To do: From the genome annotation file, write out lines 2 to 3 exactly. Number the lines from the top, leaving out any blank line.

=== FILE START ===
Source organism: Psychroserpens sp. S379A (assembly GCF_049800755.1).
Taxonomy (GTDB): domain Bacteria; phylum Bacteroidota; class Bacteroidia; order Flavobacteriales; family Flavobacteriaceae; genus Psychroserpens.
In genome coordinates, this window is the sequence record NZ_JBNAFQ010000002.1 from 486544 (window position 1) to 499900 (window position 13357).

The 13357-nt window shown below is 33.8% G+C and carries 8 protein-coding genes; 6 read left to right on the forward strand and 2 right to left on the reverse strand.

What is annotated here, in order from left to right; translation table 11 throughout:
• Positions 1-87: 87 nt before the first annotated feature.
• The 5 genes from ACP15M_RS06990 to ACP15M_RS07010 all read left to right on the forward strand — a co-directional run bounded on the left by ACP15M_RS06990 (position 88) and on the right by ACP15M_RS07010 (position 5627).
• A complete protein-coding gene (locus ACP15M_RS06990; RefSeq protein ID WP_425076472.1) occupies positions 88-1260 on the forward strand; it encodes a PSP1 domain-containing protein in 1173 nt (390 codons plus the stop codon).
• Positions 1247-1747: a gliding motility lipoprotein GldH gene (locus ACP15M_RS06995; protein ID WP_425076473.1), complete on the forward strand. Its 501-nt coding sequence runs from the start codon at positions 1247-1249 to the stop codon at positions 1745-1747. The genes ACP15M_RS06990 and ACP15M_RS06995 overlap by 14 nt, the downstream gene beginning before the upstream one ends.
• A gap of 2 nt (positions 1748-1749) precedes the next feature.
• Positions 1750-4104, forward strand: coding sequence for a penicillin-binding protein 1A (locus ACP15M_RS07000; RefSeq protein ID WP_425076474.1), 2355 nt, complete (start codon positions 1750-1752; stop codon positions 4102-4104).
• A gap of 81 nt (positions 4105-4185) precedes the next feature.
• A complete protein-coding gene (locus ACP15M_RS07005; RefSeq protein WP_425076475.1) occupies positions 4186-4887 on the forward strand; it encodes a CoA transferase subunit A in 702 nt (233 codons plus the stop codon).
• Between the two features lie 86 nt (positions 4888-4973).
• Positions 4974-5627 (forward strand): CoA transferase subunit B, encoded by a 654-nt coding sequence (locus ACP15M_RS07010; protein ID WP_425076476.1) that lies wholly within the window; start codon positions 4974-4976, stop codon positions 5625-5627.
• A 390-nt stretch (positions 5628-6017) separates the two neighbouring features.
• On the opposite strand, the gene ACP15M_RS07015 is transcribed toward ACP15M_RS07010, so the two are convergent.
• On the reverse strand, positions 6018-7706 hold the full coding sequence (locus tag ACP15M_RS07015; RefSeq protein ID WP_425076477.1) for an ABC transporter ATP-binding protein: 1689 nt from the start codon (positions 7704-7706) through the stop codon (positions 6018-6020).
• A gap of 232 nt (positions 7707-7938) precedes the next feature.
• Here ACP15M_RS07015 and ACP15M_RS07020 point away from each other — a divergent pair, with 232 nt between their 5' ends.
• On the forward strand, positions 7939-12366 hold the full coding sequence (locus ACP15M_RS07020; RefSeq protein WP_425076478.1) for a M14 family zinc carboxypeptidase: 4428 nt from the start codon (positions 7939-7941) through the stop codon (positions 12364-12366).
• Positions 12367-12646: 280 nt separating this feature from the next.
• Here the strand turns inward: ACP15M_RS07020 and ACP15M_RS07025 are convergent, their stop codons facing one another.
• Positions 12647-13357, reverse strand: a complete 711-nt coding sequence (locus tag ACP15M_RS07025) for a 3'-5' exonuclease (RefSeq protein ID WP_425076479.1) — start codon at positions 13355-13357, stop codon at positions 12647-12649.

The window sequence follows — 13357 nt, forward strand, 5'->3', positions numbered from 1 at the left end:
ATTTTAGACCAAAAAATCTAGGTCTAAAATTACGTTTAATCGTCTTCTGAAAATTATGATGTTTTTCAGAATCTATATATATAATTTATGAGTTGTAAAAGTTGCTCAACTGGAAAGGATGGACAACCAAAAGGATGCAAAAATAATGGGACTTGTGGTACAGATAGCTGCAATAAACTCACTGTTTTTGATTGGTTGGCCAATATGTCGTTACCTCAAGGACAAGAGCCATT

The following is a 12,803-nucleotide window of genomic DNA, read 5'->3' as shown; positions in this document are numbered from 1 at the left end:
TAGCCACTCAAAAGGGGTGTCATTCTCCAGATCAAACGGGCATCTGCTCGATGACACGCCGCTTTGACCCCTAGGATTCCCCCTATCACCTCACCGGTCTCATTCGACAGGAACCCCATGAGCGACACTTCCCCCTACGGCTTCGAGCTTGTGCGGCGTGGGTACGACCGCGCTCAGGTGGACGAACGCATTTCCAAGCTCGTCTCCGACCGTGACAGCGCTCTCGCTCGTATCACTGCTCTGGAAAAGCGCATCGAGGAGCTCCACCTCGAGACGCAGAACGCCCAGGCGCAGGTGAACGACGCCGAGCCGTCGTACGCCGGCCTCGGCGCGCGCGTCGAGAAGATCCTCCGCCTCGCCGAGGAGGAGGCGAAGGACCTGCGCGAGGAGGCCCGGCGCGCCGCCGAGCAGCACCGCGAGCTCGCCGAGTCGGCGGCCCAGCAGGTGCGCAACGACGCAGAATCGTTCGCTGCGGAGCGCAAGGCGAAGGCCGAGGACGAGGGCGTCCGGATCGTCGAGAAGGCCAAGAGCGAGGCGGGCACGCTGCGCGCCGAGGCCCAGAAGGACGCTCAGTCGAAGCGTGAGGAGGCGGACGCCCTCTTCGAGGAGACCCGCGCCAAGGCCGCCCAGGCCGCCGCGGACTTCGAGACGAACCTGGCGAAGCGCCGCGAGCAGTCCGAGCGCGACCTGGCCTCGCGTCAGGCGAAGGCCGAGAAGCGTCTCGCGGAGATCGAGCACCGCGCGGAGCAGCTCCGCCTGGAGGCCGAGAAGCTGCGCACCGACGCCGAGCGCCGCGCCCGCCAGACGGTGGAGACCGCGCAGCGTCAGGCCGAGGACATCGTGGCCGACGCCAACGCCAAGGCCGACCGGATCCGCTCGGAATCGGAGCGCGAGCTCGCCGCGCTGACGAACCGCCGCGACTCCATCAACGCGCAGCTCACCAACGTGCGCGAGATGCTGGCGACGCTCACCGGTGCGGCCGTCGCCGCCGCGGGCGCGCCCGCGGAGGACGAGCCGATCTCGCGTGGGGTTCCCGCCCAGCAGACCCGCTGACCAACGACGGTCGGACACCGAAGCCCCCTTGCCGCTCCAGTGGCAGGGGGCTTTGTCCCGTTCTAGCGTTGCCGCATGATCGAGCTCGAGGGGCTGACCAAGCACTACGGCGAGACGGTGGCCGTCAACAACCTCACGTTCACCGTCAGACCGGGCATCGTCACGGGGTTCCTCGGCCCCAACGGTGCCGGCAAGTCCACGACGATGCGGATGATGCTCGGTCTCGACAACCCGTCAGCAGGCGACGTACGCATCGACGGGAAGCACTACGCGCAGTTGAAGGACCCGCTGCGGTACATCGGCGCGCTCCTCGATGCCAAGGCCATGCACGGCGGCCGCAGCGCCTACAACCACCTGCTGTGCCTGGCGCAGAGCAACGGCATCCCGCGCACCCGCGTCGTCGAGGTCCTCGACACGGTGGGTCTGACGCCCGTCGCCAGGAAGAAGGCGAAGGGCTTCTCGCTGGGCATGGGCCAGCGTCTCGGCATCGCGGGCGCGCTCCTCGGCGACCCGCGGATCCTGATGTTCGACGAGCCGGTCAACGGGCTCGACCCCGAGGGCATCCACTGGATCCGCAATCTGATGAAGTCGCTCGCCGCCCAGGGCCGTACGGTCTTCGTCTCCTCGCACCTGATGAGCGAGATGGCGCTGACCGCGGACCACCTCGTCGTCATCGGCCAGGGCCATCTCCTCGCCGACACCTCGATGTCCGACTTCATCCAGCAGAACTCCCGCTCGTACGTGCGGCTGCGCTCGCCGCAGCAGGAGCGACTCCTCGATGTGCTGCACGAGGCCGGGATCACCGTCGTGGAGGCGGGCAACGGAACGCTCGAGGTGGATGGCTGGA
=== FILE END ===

Taxonomy (GTDB): domain Bacteria; phylum Bacteroidota; class Bacteroidia; order Flavobacteriales; family Flavobacteriaceae; genus Psychroserpens.
In genome coordinates, this window is the sequence record NZ_JBNAFQ010000002.1 from 486544 (window position 1) to 499900 (window position 13357).